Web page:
People, you do not need religion to lead good lives. I am not a member of the LGBT community, but I do believe in equality for all (as equal human beings). To use rather pious religious arguments to deprive ‘other’ human beings of rights, seems to me, to be ‘unchristian’, if you are guided by religious faith.

      • Anonymous says:

        Just because a few priests commit sins, doesn’t mean all of them do in general. The story of your grandfather is touching but ask yourself this: why did God let Jesus die such a horrible death? Why didn’t God stop that from happening?

        • Anonymous says:

          Not just a few priests – it was the Church (right up to the Vatican) who covered up a few of sins.

          And as far as ‘God’ letting Jesus die such a horrible death – perhaps
          its just a fact, that there isn’t this mysterious deity!

      • Anonymous says:

        Oooo kay …

        Lets get back on topic shall we
        Atheists writing junk again ?

        • Anonymous says:

          What’s wrong with being Atheists? Why do Christians or non-theists wants recognition, love, and acceptance and the expense of invalidating other’s peoples and shutting us down when we say something? Hypocrisy. Get over it, this new generation craves authenticity and equality and is coming to their senses about how toxic religion is and how dogmatic our island is in it’s failure to approach people from all walks of life. I’ll be waving my Pride flag proudly when this is all over. Cayman is too sheltered for it’s own good.

  10. Anonymous says:

    Why on earth would you try to change the culture of Cayman, If you don’t like us and feel we discriminate against you, why don’t you go back to your country

  11. Anonymous says:

    Just more hypocrisy from the Conservative government trying to pretend they actually care about LGBTQ rights because they know that they cant afford to lose any more voters when it comes to minorities, women and young people in the Uk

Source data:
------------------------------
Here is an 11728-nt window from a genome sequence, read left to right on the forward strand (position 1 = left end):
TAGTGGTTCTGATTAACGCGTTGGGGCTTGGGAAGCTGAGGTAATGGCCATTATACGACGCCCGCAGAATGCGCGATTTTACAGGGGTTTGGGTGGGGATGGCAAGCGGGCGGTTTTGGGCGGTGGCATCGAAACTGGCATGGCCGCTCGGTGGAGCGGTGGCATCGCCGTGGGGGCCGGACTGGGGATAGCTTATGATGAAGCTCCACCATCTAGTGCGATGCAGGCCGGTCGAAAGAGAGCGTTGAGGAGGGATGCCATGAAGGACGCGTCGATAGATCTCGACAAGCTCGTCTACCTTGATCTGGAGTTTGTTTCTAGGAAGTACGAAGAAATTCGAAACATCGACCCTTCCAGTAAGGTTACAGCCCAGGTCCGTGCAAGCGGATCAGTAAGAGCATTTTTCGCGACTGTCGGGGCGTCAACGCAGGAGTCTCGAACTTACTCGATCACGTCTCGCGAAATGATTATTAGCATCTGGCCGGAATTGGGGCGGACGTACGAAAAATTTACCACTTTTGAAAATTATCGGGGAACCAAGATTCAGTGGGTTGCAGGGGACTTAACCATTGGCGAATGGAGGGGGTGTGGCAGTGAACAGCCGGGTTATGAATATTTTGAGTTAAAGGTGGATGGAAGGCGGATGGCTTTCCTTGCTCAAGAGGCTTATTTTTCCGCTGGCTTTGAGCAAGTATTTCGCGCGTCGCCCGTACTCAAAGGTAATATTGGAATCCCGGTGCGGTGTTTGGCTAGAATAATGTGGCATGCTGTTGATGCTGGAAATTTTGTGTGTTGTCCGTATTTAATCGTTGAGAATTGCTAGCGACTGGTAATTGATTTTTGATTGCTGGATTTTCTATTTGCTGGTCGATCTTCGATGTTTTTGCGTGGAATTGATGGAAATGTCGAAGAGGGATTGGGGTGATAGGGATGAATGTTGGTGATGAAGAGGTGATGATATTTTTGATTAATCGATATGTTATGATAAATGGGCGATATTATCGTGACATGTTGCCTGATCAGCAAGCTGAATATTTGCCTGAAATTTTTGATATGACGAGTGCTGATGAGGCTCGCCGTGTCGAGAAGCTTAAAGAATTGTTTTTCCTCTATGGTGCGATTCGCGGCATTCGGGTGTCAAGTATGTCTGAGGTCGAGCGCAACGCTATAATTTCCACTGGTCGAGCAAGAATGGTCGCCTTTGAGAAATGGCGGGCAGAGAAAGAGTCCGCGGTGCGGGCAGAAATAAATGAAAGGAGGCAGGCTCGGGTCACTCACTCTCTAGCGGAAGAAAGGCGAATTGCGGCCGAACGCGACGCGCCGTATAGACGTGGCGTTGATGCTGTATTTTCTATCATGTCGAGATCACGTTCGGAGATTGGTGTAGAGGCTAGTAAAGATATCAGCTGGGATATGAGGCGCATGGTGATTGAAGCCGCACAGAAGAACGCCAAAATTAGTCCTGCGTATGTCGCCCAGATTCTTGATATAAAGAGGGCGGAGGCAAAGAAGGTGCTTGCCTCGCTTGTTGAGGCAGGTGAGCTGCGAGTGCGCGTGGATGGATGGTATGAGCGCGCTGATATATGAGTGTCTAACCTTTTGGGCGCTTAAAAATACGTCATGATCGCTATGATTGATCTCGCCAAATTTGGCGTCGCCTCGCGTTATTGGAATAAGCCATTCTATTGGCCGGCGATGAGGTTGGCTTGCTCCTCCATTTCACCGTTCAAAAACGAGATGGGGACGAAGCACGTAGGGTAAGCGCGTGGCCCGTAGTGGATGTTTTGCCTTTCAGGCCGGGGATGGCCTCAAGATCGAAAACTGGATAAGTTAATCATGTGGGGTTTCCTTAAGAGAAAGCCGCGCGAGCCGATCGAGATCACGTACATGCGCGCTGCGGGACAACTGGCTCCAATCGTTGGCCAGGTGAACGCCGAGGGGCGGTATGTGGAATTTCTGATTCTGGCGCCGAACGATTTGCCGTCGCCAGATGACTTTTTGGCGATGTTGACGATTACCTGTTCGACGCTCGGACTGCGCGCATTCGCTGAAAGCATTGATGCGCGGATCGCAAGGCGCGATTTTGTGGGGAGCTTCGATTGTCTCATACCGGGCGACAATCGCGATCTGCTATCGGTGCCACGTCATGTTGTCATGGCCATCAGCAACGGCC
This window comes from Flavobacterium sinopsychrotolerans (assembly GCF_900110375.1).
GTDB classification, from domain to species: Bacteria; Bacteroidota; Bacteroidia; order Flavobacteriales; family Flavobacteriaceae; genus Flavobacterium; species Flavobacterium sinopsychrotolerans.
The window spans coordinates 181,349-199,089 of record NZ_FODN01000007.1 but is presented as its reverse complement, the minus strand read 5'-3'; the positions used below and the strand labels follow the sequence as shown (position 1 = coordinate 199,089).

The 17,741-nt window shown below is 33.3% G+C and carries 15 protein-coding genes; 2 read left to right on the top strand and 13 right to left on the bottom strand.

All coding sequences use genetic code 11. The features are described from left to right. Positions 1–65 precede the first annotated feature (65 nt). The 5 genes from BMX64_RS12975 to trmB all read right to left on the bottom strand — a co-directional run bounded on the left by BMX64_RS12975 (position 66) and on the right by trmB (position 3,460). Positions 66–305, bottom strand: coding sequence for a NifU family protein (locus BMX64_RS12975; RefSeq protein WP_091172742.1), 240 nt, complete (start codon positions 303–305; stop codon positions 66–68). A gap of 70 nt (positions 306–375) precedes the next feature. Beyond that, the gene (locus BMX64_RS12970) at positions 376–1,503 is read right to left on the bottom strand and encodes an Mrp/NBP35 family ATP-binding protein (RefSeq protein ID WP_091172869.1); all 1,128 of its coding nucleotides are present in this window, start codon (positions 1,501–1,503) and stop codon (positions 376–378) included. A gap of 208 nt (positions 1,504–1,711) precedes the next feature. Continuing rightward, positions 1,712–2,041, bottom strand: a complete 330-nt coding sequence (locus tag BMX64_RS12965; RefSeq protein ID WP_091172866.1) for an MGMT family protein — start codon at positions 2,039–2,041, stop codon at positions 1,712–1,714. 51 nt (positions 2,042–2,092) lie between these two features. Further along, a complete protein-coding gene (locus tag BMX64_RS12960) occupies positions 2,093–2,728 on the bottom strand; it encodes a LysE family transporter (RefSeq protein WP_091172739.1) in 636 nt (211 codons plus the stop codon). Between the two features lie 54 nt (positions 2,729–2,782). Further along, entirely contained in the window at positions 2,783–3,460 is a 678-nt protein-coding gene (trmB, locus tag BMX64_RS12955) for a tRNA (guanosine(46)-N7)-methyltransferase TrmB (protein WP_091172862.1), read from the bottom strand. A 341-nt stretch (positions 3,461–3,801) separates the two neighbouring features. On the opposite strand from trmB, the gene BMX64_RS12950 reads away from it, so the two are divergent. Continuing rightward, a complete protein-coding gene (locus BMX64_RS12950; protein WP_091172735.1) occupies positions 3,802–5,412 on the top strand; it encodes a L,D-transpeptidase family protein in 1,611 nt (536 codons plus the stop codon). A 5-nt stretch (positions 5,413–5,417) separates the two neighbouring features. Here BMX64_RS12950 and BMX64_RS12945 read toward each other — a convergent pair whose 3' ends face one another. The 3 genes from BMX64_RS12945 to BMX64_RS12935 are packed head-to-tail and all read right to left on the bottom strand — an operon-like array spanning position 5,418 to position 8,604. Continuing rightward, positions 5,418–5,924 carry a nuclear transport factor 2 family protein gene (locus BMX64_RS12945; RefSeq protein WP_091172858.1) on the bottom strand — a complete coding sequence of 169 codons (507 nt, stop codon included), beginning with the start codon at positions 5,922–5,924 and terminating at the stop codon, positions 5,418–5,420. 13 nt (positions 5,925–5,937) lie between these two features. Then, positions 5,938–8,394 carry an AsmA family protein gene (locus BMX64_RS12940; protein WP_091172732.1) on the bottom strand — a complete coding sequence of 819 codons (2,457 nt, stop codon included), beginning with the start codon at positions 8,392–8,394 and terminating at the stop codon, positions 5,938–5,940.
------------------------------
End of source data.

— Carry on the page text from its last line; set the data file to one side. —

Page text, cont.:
It won’t matter at the end of the day

    Theresa May has done a stellar job of completely fumbling Brexit and every day more and more people are convinced they would rather remain in the EU

    May is way past shooting herself in the foot at this point she is aiming a shotgun at her ankle while standing on 100 pounds of year old dynamite
    and thankfully she is nothing if not stubborn, and she will be going down with this proverbial ship

    Long Live incoming Prime Minister Corbyn

    • Anonymous says:

      Then the U.K. will be sunk!

      The last Labour Government with a socialist agenda, resulted in Denis Healey (Chancellor of the Exchequer), taking his begging bowl to the International Monetary Fund for a humiliating cash bailout; and Corbyn and his henchmen are far more left wing that that 70’s Government!

  12. Anonymous says:

    When you go to Rome you should do as the Romans do..I really don’t understand this guy. If you don’t like us and feel we discriminate against you, why don’t you go back to your country and fight to change laws there..I would never go anywhere and expect them to change their laws to suit me..

    The government gave you an opportunity to stay here with your partner and you are not happy with that but want to change our rules and customs..go home if you don’t like it here..many flights leaving every day..

    • Anonymous says:

      1. The legal requirements already exist. The European Convention on Human Rights has been extended to the Cayman Islands and it requires, as a matter of law, that the Cayman Islands provides a legal framework for same sex couples. This legal requirement is binding and the Cayman Islands must comply, otherwise it is (and remains) in breach of existing law.

      2. He is not fighting for discrimination against himself, he is fighting for the rights of Caymanians that are LGBT and have no voice, no support and are treated as second class citizens in their own country, segregated from society and without equal treatment, rights and protections under the law as heterosexuals.

      This is quite simple. The law unquestionably requires the Cayman Islands to recognise and give rights to LGBT people (ask a Cayman qualified lawyer or your Human Rights Commission). The law is not something that one can ‘cherry pick’ to comply with or not. Either accept the existing legal requirements or lobby for those requirements to be repealed / changed. The issue that is being raised here is a very serious and important one that goes way beyond the issue of human rights: Should the Cayman Islands be allowed to ignore (and breach) laws that the majority of people find unpalatable?

    • Anonymous says:

      While we are telling people to go back where they came from

      Can we tell the Christians to go back to sacrificing animals in the desert?